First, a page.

Paying a Price for Success

By Lambro, Donald | The Washington Times (Washington, DC), April 10, 2000 | Go to article overview

Paying a Price for Success


Lambro, Donald, The Washington Times (Washington, DC)


Last week was a time of unbelievable paradoxes in the American economy.

The Justice Department won the first round in its bitter lawsuit against Microsoft, convincing a judge that the most successful technology venture in history has been too successful, and should be regulated by the people who defended the Post Office monopoly and swept the Clinton campaign-finance scandal under the rug.

Meanwhile, the U.S. economy's technology sector was in a nose dive on Wall Street in the midst of an era of record-breaking economic growth and one high-tech breakthrough after another. IBM, for example, announced last week it had developed a technique for making computer chips that are one-third faster than existing chips, as America continued to race ahead of every competitor on the planet.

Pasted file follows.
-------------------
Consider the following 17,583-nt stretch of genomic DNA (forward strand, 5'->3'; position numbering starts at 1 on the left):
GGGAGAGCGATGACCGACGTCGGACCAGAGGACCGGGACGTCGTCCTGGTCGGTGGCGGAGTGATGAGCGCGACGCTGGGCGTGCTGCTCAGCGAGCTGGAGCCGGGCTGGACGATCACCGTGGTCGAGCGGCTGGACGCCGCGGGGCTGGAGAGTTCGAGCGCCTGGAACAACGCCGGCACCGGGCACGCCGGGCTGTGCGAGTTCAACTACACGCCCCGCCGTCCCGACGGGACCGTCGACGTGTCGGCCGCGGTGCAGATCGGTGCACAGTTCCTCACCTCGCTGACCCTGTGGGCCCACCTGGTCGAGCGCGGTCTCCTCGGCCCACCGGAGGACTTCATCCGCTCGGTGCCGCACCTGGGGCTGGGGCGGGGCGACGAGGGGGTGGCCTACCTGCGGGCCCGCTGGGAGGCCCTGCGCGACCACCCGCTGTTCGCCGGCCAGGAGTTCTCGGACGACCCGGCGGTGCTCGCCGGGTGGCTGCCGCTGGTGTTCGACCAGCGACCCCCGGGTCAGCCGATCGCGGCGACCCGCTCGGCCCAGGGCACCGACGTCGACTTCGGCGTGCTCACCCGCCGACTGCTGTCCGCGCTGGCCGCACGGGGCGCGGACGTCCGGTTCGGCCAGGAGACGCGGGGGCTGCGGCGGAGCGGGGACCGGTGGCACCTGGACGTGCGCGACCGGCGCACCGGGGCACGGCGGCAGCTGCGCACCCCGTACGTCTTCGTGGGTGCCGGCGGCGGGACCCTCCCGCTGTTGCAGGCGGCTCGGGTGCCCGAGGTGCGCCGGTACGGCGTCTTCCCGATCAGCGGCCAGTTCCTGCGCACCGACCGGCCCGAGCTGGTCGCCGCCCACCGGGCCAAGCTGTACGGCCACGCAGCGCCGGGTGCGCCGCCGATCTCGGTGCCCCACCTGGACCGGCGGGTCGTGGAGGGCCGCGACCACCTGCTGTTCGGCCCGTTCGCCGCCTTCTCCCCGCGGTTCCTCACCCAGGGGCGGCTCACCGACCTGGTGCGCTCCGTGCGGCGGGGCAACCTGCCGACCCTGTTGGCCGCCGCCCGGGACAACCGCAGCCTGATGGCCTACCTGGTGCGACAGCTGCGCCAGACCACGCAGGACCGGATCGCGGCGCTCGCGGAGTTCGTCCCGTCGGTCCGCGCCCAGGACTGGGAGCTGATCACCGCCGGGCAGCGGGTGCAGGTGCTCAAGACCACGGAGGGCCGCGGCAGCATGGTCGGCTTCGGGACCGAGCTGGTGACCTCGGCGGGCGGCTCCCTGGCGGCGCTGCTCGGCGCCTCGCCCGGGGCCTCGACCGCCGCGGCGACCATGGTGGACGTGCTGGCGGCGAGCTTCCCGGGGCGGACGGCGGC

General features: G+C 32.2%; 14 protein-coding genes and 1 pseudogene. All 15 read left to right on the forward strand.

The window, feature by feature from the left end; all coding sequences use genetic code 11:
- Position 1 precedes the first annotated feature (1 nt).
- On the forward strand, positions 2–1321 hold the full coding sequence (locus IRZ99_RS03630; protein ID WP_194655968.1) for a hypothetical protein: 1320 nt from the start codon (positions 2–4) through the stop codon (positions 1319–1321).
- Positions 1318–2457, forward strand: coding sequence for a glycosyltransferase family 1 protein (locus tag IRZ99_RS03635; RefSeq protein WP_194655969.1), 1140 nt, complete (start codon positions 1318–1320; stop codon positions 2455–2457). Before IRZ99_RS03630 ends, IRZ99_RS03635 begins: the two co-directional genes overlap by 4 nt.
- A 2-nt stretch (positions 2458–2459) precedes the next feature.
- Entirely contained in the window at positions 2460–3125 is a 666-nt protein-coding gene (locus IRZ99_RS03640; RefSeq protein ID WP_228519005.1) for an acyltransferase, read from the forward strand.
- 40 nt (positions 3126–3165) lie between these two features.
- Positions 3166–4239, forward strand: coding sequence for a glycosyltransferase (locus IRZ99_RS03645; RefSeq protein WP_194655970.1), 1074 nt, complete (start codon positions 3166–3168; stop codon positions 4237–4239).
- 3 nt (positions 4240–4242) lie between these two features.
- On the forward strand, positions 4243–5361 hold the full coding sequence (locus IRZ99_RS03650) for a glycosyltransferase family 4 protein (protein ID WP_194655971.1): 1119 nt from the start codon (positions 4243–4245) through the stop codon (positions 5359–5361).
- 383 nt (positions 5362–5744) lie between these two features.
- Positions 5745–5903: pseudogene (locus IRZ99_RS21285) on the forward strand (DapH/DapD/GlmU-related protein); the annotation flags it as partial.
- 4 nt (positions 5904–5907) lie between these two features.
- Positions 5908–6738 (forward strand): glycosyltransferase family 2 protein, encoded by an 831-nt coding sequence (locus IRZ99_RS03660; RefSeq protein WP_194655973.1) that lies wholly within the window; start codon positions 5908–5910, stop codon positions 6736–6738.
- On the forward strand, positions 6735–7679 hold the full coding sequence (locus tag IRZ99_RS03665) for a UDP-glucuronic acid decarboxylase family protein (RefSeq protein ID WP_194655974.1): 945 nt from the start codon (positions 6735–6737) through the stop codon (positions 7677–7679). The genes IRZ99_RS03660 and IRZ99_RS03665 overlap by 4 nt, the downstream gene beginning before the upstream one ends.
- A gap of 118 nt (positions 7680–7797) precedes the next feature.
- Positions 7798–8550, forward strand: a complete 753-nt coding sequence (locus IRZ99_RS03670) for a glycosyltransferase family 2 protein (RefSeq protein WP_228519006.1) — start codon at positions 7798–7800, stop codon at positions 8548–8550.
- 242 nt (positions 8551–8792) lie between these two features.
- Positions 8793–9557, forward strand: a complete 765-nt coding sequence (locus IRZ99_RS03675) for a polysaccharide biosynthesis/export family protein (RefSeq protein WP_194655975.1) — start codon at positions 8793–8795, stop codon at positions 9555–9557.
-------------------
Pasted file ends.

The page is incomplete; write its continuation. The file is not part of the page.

Last week's Nasdaq collapse came at a time when the Internet is exploding as a major force across the global economy, spawning a whole new generation of e-commerce enterprises from here to China.

But most level-headed analysts on Wall Street saw the sharp decline in the Nasdaq as a long-overdue correction in a sector that is filled with too many wildly overpriced Internet stocks that have no profits, few assets, and whose volatility was distorting the rest of the market.

This is a healthy correction, in which tech money is flowing into larger and more stable technology companies such as IBM, Texas Instruments, Motorola and Intel, while the ruthlessly efficient free market downsizes a fat and overloaded Internet sector in preparation for its next upward climb.

"The high rate of new-company formation has led to an environment in which consolidation is a natural outcome, and that already is underway," said Tim Koogel, chief executive of the premier search and directory site Yahoo!, which reported net income of nearly $79 million for the past three months.